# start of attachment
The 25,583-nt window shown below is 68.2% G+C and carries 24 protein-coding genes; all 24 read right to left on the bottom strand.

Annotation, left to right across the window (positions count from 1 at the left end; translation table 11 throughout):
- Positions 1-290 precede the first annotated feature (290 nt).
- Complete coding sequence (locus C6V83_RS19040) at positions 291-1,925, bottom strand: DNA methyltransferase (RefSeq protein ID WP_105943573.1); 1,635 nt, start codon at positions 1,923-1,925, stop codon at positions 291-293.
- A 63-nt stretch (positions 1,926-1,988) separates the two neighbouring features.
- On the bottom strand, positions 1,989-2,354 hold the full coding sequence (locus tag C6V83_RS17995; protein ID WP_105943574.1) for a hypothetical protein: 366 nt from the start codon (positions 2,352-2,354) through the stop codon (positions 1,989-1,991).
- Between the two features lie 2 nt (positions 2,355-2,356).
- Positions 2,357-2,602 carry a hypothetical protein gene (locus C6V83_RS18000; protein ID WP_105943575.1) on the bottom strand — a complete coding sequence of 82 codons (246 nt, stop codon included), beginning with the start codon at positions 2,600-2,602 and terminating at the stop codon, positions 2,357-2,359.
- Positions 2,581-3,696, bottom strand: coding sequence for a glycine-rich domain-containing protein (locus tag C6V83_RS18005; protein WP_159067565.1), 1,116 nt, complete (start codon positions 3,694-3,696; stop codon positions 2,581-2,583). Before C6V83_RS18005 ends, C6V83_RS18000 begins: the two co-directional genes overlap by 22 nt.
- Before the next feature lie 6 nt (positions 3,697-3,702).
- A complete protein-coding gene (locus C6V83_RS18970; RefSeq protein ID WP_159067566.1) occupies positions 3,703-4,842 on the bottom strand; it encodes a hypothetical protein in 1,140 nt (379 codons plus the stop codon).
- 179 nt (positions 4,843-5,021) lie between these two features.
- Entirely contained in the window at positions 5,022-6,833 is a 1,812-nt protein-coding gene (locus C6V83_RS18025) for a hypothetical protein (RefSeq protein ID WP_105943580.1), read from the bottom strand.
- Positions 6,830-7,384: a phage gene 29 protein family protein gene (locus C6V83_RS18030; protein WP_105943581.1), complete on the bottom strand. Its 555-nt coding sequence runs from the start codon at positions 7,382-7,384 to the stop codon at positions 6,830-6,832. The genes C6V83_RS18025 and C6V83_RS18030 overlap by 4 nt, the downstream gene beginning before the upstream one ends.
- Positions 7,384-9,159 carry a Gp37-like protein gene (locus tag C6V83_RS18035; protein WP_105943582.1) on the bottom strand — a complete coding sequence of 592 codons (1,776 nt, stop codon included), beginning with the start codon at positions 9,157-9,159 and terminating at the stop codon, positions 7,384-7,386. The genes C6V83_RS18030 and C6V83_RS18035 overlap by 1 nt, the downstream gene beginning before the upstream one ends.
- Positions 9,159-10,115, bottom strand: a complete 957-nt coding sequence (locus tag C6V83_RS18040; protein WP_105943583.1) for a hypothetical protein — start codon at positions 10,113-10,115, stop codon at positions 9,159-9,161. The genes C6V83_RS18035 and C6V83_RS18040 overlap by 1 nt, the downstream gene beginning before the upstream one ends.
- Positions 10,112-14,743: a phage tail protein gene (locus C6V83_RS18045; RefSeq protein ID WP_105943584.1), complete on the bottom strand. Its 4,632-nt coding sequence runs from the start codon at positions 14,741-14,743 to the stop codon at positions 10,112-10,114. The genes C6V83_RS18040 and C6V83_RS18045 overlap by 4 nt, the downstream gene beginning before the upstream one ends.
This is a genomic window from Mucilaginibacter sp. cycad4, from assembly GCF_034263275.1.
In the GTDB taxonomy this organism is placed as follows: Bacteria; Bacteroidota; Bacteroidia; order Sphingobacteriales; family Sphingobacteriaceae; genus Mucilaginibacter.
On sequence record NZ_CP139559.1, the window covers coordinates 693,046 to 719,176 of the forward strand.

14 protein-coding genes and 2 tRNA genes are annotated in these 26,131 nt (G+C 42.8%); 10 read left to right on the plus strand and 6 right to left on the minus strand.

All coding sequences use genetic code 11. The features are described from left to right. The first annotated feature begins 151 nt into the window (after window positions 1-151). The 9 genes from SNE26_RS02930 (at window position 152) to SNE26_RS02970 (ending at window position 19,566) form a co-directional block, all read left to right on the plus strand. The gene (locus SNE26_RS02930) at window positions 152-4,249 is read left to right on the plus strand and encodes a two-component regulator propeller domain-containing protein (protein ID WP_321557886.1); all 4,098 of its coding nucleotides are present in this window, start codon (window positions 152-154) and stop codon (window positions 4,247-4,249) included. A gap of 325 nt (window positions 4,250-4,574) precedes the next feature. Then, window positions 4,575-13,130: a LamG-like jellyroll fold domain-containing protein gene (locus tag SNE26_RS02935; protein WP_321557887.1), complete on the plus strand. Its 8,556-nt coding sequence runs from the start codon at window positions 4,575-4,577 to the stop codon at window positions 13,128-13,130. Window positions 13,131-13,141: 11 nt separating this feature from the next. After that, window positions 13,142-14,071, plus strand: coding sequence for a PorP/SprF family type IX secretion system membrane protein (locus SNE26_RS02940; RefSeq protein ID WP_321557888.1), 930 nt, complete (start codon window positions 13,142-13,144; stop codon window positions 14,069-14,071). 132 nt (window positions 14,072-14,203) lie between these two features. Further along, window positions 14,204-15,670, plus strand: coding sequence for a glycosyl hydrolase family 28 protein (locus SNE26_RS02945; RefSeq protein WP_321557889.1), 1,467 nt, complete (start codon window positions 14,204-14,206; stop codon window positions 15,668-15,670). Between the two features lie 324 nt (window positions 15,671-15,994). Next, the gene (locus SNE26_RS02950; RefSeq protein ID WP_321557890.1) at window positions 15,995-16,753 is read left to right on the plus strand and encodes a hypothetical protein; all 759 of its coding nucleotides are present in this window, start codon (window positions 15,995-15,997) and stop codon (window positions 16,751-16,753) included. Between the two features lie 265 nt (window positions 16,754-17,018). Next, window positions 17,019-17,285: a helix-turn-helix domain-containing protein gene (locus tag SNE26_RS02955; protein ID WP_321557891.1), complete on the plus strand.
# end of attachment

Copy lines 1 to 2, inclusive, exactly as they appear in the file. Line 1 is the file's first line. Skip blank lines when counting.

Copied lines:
The 25,583-nt window shown below is 68.2% G+C and carries 24 protein-coding genes; all 24 read right to left on the bottom strand.

Annotation, left to right across the window (positions count from 1 at the left end; translation table 11 throughout):